Tree construction: parsimony versus distance-based

Tue May 24 09:58:00 EST 1994


Both parsimony and distance-based methods are completely wrong
and can be used only for approximate estimations of tree
topology. They are based on homology (similarity) evaluations.
In the best cases, for SUBsequences.

But ALL THESE LAST YEARS demonstrated importance of absolutely
another information. REAL tree should take into account 
tertiary fold for subsequences under comparison rather
their word-style similarity. Plus information about evolution
history (to compare only subsequences which belongs to one and
the same evolutionary unit, which remained undisturbed or undergo 
commonly-reasoned changes in the course of recent events).
Standard (for now) and well known inverse folding problem which 
is often ignored by forestry division.

And optimal way to construct trees definitely consist of
 - preliminary construction of tree topology approximation
   by means of mentioned in discussion old good methods
 - analysis of corresponding homologies on the base of
   structure- or evolution-based techniques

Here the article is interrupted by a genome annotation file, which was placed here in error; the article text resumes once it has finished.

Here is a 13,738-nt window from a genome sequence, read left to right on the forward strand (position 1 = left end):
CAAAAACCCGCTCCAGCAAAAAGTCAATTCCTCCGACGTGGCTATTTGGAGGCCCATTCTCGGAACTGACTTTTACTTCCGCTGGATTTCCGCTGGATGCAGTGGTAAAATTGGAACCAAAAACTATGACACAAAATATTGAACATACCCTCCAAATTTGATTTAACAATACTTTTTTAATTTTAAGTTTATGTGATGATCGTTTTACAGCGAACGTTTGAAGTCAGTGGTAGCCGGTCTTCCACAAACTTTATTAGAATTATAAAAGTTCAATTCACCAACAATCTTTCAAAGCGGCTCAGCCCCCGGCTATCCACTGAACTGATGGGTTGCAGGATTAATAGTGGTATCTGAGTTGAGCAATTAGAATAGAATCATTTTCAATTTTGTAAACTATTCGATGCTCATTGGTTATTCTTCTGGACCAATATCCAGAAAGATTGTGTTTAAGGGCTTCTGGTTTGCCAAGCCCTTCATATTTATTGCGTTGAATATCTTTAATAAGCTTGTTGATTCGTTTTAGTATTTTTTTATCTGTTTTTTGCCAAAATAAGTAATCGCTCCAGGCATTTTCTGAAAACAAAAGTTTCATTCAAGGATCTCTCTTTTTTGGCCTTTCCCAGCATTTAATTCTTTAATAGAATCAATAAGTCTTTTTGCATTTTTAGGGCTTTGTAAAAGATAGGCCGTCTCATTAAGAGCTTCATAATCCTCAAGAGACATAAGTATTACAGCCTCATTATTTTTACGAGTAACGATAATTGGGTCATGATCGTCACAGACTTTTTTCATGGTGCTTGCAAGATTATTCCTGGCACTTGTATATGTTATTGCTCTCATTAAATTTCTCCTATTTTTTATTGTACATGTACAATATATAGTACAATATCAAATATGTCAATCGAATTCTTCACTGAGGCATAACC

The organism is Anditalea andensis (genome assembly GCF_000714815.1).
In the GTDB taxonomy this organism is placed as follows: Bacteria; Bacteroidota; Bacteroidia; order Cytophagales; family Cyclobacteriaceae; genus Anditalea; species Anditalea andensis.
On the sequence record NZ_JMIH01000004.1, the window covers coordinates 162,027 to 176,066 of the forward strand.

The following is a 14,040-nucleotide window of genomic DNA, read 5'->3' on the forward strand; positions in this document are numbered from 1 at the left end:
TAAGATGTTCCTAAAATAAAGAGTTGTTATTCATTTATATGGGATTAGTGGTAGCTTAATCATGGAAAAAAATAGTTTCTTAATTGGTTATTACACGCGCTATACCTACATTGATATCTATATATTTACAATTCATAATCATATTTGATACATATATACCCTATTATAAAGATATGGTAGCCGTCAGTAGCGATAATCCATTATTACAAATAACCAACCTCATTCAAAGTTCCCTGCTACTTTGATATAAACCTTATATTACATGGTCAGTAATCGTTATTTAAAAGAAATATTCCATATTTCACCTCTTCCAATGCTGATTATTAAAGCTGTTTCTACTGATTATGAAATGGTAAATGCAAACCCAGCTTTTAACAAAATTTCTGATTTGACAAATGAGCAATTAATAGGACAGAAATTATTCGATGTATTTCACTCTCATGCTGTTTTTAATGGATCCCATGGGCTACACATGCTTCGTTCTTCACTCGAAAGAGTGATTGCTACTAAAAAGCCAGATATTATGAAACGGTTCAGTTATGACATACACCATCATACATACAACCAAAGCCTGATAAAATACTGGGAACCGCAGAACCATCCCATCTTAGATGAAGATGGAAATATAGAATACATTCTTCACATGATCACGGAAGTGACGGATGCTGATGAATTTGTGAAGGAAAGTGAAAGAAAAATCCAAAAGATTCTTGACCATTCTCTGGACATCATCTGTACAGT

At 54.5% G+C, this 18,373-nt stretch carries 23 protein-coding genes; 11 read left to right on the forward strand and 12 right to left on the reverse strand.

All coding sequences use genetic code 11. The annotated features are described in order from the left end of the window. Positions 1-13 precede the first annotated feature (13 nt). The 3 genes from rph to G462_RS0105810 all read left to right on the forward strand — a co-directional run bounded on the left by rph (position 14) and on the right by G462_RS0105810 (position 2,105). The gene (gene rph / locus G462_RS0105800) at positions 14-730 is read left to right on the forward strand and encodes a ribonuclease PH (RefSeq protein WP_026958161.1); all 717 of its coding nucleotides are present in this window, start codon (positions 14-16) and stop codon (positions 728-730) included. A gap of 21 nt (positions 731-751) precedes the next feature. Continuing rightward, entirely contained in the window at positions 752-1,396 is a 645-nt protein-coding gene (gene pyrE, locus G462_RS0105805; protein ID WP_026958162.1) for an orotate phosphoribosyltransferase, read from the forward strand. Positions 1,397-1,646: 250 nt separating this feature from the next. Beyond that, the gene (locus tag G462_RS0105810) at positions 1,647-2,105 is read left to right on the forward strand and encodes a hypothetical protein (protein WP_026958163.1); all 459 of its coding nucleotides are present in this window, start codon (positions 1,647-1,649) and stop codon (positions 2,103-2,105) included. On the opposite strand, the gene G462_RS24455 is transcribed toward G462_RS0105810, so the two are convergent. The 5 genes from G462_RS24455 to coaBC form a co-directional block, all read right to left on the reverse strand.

- iterative (until dead) correction of final tree.
And you may only hope to have a good (REAL) result. Because
nobody knows how to reveal true evolutionary blocks.

Any discussions about parsimony or distance-based methods are
applicable only for multiple alignments (good fast food for 
experimentators). Implications to the evolutionary consequences
as well as attempts to find/explain correlations between
"phylogenetic" trees and archeological (real evolution) facts
seemed to be incorrect and in some cases even pseudo-scientific.

And even for multiple alignments, similarity comparisons does
not work well: remember need to exclude gap penalties, recent
findings of structure similarity without same at sequence level
(so many such regions are present in 3D-align database files
which contain these alignments) etc.

Nothing to discuss - take any method if you do alignments
or generally reconstruct ALL results way if you 
try to build something evolutionary.


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